Bio-optical discrimination of diatoms from other phytoplankton in the surface ocean: Evaluation and refinement of a model for the Northwest Atlantic
MetadataShow full item record
Diatoms dominate global silica production and export production in the ocean; they form the base of productive food webs and fisheries. Thus, a remote sensing algorithm to identify diatoms has great potential to describe ecological and biogeochemical trends and fluctuations in the surface ocean. Despite the importance of detecting diatoms from remote sensing and the demand for reliable methods of diatom identification, there has not been a systematic evaluation of algorithms that are being applied to this end. The efficacy of these models remains difficult to constrain in part due to limited datasets for validation. In this study, we test a bio-optical algorithm developed by Sathyendranath et al. (2004) to identify diatom dominance from the relationship between ratios of remote sensing reflectance and chlorophyll concentration. We evaluate and refine the original model with data collected at the Martha's Vineyard Coastal Observatory (MVCO), a near-shore location on the New England shelf. We then validated the refined model with data collected in Harpswell Sound, Maine, a site with greater optical complexity than MVCO. At both sites, despite relatively large changes in diatom fraction (0.8–82% of chlorophyll concentration), the magnitude of variability in optical properties due to the dominance or non-dominance of diatoms is less than the variability induced by other absorbing and scattering constituents of the water. While the original model performance was improved through successive re-parameterizations and re-formulations of the absorption and backscattering coefficients, we show that even a model originally parameterized for the Northwest Atlantic and re-parameterized for sites such as MVCO and Harpswell Sound performs poorly in discriminating diatom-dominance from optical properties.
© The Author(s), 2018. This article is distributed under the terms of the Creative Commons Attribution License. The definitive version was published in Remote Sensing of Environment 217 (2018): 126-143, doi:10.1016/j.rse.2018.08.010.
Suggested CitationRemote Sensing of Environment 217 (2018): 126-143
The following license files are associated with this item:
Except where otherwise noted, this item's license is described as Attribution-NonCommercial-NoDerivatives 4.0 International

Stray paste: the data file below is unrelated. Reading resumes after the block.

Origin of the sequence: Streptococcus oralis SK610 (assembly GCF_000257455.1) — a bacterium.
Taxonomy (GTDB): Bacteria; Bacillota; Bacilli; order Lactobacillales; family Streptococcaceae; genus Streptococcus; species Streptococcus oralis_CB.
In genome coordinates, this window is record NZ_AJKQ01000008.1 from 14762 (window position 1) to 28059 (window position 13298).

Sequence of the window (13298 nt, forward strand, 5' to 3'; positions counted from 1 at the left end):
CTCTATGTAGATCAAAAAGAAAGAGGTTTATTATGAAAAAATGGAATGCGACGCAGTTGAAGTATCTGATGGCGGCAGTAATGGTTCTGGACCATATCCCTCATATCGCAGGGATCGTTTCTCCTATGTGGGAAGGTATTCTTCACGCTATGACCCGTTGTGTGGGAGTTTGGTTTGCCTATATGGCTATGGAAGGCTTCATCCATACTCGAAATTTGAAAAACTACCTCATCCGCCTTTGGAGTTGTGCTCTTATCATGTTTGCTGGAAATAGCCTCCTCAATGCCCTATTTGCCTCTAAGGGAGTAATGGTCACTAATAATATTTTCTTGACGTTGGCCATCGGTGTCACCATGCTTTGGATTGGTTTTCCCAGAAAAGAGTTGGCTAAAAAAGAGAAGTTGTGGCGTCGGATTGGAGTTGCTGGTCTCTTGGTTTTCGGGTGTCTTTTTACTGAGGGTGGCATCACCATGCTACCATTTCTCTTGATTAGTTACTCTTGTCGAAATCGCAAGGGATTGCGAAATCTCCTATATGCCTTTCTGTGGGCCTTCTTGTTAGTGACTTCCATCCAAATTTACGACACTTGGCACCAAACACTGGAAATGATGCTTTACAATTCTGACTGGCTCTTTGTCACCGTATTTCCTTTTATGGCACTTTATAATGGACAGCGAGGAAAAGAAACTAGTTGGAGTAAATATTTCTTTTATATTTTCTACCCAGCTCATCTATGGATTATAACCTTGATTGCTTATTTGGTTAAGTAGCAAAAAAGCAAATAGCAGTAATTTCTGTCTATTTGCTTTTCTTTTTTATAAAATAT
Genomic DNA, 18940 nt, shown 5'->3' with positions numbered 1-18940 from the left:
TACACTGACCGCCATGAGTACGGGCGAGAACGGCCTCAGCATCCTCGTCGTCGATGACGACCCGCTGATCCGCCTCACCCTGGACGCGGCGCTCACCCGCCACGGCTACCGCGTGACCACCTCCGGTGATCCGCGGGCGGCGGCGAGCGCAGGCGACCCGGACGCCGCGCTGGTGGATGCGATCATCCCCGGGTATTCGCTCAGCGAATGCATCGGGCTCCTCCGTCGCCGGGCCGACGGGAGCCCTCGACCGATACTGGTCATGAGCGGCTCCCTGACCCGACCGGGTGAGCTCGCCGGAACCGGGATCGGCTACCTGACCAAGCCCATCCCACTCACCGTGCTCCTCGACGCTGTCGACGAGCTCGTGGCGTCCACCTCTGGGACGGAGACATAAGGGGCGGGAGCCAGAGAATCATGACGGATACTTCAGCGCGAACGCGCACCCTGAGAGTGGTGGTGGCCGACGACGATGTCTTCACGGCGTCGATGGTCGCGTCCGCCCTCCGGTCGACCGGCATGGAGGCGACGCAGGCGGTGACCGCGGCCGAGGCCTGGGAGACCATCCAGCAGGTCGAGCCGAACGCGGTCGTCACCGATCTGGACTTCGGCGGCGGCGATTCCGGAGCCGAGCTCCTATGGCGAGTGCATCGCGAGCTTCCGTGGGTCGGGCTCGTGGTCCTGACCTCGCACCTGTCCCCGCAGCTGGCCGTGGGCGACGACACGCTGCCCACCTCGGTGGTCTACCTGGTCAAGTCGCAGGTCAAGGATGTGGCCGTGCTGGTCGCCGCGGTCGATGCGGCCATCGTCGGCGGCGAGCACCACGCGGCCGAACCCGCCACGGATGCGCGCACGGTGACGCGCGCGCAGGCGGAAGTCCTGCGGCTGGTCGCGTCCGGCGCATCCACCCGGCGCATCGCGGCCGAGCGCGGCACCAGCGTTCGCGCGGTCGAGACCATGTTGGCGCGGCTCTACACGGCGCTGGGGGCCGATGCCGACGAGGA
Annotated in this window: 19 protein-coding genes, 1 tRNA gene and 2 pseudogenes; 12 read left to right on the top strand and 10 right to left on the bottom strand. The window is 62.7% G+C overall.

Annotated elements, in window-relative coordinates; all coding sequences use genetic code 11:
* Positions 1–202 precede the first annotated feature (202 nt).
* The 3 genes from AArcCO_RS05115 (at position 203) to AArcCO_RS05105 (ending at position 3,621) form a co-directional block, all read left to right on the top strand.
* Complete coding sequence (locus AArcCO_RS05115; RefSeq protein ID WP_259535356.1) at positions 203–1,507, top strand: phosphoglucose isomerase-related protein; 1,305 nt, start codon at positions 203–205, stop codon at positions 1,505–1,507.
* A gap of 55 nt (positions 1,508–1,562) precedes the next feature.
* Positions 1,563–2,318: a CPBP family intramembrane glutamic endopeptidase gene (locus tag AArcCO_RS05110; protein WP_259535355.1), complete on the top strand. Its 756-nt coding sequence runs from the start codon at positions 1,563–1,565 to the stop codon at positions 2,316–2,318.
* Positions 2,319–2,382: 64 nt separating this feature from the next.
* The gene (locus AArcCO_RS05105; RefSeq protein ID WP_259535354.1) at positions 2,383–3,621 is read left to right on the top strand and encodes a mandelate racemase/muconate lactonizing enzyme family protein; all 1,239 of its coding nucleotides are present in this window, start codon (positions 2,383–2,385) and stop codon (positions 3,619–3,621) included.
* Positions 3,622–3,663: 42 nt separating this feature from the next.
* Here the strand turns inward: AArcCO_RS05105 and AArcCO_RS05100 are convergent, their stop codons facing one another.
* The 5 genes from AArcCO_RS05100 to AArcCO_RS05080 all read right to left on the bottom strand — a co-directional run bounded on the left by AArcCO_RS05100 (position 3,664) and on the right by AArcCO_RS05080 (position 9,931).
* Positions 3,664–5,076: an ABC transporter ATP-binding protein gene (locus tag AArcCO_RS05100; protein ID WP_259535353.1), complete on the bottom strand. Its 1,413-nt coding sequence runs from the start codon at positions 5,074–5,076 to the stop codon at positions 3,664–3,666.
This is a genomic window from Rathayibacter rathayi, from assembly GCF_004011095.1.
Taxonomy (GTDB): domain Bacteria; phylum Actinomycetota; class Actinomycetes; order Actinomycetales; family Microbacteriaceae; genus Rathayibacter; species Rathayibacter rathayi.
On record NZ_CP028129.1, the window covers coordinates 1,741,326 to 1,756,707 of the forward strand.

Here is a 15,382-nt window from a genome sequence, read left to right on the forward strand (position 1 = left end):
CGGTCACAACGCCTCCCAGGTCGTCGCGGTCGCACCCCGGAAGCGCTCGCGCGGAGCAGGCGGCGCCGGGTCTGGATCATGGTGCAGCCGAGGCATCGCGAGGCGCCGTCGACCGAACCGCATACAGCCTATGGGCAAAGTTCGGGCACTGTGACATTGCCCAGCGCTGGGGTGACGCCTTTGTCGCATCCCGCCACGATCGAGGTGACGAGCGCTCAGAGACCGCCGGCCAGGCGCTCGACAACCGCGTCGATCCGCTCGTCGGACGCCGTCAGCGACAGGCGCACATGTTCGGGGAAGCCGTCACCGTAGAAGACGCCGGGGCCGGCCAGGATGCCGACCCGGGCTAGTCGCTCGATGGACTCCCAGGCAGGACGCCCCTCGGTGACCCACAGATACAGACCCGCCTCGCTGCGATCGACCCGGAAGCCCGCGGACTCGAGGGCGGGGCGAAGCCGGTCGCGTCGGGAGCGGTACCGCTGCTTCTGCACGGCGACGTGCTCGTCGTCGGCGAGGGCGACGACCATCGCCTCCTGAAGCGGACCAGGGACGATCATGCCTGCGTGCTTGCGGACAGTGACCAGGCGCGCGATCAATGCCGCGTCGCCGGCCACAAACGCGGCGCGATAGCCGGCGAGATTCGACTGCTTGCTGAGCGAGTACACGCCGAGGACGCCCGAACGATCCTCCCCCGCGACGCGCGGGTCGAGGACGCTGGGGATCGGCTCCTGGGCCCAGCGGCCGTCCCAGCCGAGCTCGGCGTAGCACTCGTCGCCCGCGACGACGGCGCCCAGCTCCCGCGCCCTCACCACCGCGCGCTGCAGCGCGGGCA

Showing items related by title, author, creator and subject.
Methionine synthase interreplacement in diatom cultures and communities : implications for the persistence of B12 use by eukaryotic phytoplankton Bertrand, Erin M.; Moran, Dawn M.; McIlvin, Matthew R.; Hoffman, Jeffrey M.; Allen, Andrew E.; Saito, Mak A. (Association for the Sciences of Limnology and Oceanography, 2013-07)Three proteins related to vitamin B12 metabolism in diatoms were quantified via selected reaction monitoring mass spectrometry: B12-dependent and B12-independent methionine synthase (MetH, MetE) and a B12 acquisition protein ...
Experimental results: Exopolymer production by phytoplankton under oxidative stress; conducted at the Thornton lab, TAMU from 2007-2012 (Diatom EPS Production project) Thornton, Daniel C.O. (Biological and Chemical Oceanography Data Management Office (BCO-DMO). Contact: firstname.lastname@example.org, 2019-11-21)Data from laboratory experiment on exopolymer production by the diatom Thalassiosira wessiflogii (CCMP 1051) and the cyanobacterium Synechococcus elongates_cf (CCMP 1379) under conditions of oxidative stress. For a ...
Deglacial diatom productivity and surface ocean properties over the Bermuda Rise, northeast Sargasso Sea Gil, Isabelle M.; Keigwin, Lloyd D.; Abrantes, Fatima G. (American Geophysical Union, 2009-12-12)Diatom assemblages document surface hydrographic changes over the Bermuda Rise. Between 19.2 and 14.5 ka, subtropical diatom species and Chaetoceros resting spores dominate the flora, as in North Atlantic productive regions ...